Sure, I wouldn't mind having one of every good dulcimer that I've ever seen, heard or played, but that would be impossible (and desire will just frustrate you in the end), so again, the idea was to narrow my search for "the perfect dulcimer" and it hearkened back to our conversations about what would make such an instrument. Though Aaron has a number of instruments, like a Dave McKinney Modern Mountain Dulcimer and also a Gallier Starsong, his favorite axe is a Beede prototype that was made to his specifications. Naturally, when you can find a builder who will work with you and has the ability to deliver what it is that you're looking for, it's a dream come true. Combine an already great-sounding instrument with a builder who is always listening to players and plussing the design and you've got magic waiting to happen.

It's Official

Since 1999, when Mohave was formed, I've been looking for an electric mountain dulcimer that could pull off alternately sounding acoustic and ballistic. For years, I used a Folkcraft acoustic dulcimer with a transducer pickup, which worked for quiet applications, but turned into dodgy feedbacky noise whenever the distortion pedal was stomped. Acoustic instruments have a bad history of aping solidbody ones and vice-versa.

Then, I played a Greibhaus solid-body and was blown away by its tone; it had all the warmth of an acoustic dulcimer, yet it could crank out a wall of solid rock crunch with a vengeance. I was pretty broke at the time and couldn't afford to even think about getting one. Lucky for me, the builder, Jerry Cripe, offered me an endorsement deal earlier this year and now I'm cranking out the jams at gigs with a Greibhaus. Jerry is interested in future development of the instrument, so there have been discussions on design elements and this particular model is still in an evolutionary stage, which is really exciting.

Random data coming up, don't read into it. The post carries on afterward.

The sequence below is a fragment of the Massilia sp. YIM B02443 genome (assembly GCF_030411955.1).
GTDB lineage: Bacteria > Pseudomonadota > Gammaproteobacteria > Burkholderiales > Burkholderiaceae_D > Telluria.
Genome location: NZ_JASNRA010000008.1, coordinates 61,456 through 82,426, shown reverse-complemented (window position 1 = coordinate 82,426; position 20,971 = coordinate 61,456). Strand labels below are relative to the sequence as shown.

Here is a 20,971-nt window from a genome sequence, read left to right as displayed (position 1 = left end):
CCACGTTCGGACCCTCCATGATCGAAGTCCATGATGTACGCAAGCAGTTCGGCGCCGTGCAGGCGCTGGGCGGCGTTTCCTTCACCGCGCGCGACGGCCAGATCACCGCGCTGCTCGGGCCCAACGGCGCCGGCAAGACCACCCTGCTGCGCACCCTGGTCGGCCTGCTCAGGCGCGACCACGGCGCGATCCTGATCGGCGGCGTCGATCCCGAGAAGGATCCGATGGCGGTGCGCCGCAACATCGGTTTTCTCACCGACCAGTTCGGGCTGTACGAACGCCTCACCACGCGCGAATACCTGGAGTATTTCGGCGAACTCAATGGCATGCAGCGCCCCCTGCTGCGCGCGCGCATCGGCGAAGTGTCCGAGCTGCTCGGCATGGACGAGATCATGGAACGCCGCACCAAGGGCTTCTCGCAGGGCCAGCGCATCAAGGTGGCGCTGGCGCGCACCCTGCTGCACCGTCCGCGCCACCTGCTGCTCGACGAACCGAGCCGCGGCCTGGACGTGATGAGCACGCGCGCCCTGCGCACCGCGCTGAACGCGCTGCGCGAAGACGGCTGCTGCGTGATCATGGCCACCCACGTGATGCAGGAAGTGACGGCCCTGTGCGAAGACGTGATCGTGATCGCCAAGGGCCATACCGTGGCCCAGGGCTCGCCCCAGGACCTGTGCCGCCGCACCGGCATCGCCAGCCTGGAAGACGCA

Back in 1994, I worked for Folkcraft Instruments at a kiosk located in Walt Disney World. David and Melissa Marks owned the company and had taken over the dulcimer concession from another builder whose name I can't remember, but apparently he was terrible at customer service.

In any case, it was a fun summer, made some decent money and spent most of it right back into the till by purchasing some of the amazing dulcimers that I got to demonstrate for eight hours each day. For years, these dulcimers were making it happen for me, especially my CF-300, which just got beat all to hell during so many Mohave shows. Incredible tone, beautiful intonation, a raised fretboard that allowed the instrument top to resonate with a passion; I simply didn't bother looking anywhere else for another dulcimer: that was it. Many years later, when I did end up picking another axe while on the road, I went with a Folkroots, which was being made in the same factory after Folkcraft bought that particular company.

David and Melissa ended up selling the business and for awhile, many were asking about the new company and would they continue to make the excellent instruments that folks had come to know and love. The question took on extra poignancy after Melissa passed away earlier this year.

It's Official (again)

This summer at NAMM show in Nashville, my good friend Roger Zimish ran into the Folkcraft crew and said they were interested in talking to me. After a few phone calls with them, it became immediately clear that this was one of those matches made in heaven. The new owners are forward-thinking with a dedication towards preserving and presenting traditional folk instruments. Immediately, specs were discussed on a dream dulcimer, one with two fretboards, ebony overlay, L.R. Baggs pickups, built-in Fishman E.Q. and more. Since Folkcraft doesn't make solid-body electrics, I'd still endorse Greibhaus in addition to endorsing Folkcraft. Though it's a non-exclusive deal, I'll still primarily be using Folkcrafts for performing, recording and teaching. In January, I'll travel to Anaheim, California for the Winter NAMM show to demonstrate for the company, much as I did for Suzuki back in 1986 (don't know if I've told that story or not here - it's a trip.)

I'm excited to be working with Folkcraft Instruments again and especially thrilled about the development side of things. Seems like the "quest for tone" just rounded the final curve.
"Folkcraft"Bing FutchComment